In an interview in 2006, following his assumption of presidential duties, Raúl Castro commented on his public profile stating: "I am not used to making frequent appearances in public, except at times when it is required ... I have always been discreet, that is my way, and in passing I will clarify that I am thinking of continuing in that way".
After a meeting with Pope Francis in Vatican City on 10 May 2015, Castro said that he would conditionally consider returning to the Roman Catholic Church. He said in a televised news conference, "I read all the speeches of the pope, his commentaries, and if the pope continues this way, I will go back to praying and go back to the [Roman Catholic] church. I am not joking." The pope visited Cuba before his September 2015 visit to the United States. Castro declared: "I promise to go to all his Masses and with satisfaction," when Pope Francis came to Cuba.
Honours and awards
- Hero of the Republic of Cuba
- Jubilee Medal "In Commemoration of the 100th Anniversary since the Birth of Vladimir Il'ich Lenin" (USSR, 1970)
- Order of the October Revolution (Soviet Union, 2 June 1981)
- Order of the Holy Prince Daniel of Moscow, 1st class (Russian Orthodox Church, 19 October 2008) – For the contribution to strengthening inter-religious cooperation in connection with the consecration of the church of Our Lady of Kazan in Havana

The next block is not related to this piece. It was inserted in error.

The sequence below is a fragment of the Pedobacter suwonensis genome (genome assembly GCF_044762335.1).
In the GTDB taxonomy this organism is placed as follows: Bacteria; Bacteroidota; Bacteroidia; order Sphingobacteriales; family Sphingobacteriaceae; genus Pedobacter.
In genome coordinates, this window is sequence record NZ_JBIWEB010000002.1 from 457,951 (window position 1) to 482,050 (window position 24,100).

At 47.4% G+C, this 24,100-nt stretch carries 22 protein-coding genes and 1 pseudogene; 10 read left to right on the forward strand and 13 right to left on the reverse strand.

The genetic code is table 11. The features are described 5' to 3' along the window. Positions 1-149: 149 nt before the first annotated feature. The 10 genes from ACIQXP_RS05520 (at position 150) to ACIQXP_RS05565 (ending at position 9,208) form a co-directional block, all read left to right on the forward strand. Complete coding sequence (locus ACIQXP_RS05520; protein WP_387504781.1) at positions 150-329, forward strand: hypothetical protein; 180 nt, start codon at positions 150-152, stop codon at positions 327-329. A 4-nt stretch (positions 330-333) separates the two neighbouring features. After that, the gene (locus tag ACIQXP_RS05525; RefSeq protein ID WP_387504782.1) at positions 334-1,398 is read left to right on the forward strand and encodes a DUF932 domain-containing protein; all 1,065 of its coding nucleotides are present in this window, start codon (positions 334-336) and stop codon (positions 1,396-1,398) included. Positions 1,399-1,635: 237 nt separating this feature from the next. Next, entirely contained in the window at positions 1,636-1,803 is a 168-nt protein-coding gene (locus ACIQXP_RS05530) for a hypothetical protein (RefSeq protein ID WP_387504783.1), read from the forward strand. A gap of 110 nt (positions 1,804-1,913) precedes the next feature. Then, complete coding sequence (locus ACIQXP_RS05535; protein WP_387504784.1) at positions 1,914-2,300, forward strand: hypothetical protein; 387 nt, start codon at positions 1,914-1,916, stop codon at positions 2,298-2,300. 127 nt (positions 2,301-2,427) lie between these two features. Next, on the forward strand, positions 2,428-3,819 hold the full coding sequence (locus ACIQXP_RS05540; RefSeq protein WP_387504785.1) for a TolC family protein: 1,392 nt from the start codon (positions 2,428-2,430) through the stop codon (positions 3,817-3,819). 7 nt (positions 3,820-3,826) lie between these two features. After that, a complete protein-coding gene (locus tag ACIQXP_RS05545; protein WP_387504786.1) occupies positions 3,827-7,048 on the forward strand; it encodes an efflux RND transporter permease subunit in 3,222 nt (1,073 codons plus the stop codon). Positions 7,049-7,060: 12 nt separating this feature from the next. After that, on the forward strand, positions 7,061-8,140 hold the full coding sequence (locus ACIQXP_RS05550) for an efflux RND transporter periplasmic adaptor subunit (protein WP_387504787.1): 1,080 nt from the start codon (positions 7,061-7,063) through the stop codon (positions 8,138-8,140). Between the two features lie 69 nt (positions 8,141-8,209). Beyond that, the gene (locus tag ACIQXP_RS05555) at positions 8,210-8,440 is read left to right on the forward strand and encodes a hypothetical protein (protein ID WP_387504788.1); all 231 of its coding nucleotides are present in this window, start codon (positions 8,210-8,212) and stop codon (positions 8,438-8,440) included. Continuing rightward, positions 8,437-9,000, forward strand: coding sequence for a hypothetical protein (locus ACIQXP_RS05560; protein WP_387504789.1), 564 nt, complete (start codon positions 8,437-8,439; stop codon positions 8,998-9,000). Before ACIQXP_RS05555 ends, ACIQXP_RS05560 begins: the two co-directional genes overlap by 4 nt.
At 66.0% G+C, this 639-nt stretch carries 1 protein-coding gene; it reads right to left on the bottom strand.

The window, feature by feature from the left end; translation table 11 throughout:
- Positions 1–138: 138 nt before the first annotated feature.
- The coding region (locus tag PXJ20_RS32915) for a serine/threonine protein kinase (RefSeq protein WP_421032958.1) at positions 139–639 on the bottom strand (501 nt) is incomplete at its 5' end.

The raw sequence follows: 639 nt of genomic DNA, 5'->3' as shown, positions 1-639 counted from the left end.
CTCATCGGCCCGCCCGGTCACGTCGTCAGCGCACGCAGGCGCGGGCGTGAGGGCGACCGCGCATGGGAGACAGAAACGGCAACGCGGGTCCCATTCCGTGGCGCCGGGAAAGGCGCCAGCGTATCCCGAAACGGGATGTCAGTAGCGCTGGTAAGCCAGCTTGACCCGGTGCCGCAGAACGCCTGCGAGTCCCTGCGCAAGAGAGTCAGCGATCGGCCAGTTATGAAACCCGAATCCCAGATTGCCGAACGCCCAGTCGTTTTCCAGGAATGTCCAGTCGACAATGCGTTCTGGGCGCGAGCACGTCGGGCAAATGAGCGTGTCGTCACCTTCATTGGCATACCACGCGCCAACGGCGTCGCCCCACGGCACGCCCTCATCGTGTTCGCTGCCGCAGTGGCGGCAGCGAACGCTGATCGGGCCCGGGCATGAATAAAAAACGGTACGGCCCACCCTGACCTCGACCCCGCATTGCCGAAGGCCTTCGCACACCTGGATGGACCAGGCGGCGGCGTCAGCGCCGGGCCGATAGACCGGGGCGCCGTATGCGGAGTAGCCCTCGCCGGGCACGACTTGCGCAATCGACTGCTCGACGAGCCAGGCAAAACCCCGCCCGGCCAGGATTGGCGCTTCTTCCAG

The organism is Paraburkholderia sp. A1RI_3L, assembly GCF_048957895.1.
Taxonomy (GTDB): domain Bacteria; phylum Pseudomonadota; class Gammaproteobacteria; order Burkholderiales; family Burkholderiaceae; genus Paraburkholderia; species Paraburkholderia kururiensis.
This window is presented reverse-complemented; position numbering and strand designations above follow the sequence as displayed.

- Order of Prince Yaroslav the Wise, 1st class (Ukraine, 26 March 2010)
- Order of Lenin (USSR)
- Grand Collar of the Order of the Liberator (Venezuela)
- Castro, Fidel (2007). Fidel Castro Reader. Ocean Press. p. 37. ISBN 9781920888886.
- "Kiev Ukraine News Blog". Kiev Ukraine. Retrieved 12 January 2013.
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- Antonio de la Cova. "Cuba Foreign Relations". Latin American Studies. Retrieved 12 January 2013.
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- José de Córdoba, David Luhnow and Bob Davis (2 August 2006). "Castro's Illness Opens Window on Cuba Transition". The Wall Street Journal. pp. 1, 12.
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- Faria, Miguel. "Who Is Raul Castro? (Part II)". Retrieved 22 August 2001.
- "Revolutionary Firing Squads". 2008. Retrieved 20 February 2008.
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- "CUBA: Caught in a War". Time. July 14, 1958.
- Pierre Kalfon, Che, 1997
- Audio: Cuba Marks 50 Years Since 'Triumphant Revolution' by Jason Beaubien, NPR All Things Considered, 1 January 2009
- John Pike. "The Spirit Of Moncada: Fidel Castro's Rise To Power, 1953 – 1959". Globalsecurity.org. Retrieved 6 April 2013.
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- Weekend Edition Saturday (2 December 2006). "Cuba Marks Belated Birthday for Ailing Castro". NPR. Retrieved 6 April 2013.
- "Raul Castro greets Chávez on Fidel's 80th birthday". 2008. Retrieved 20 February 2008.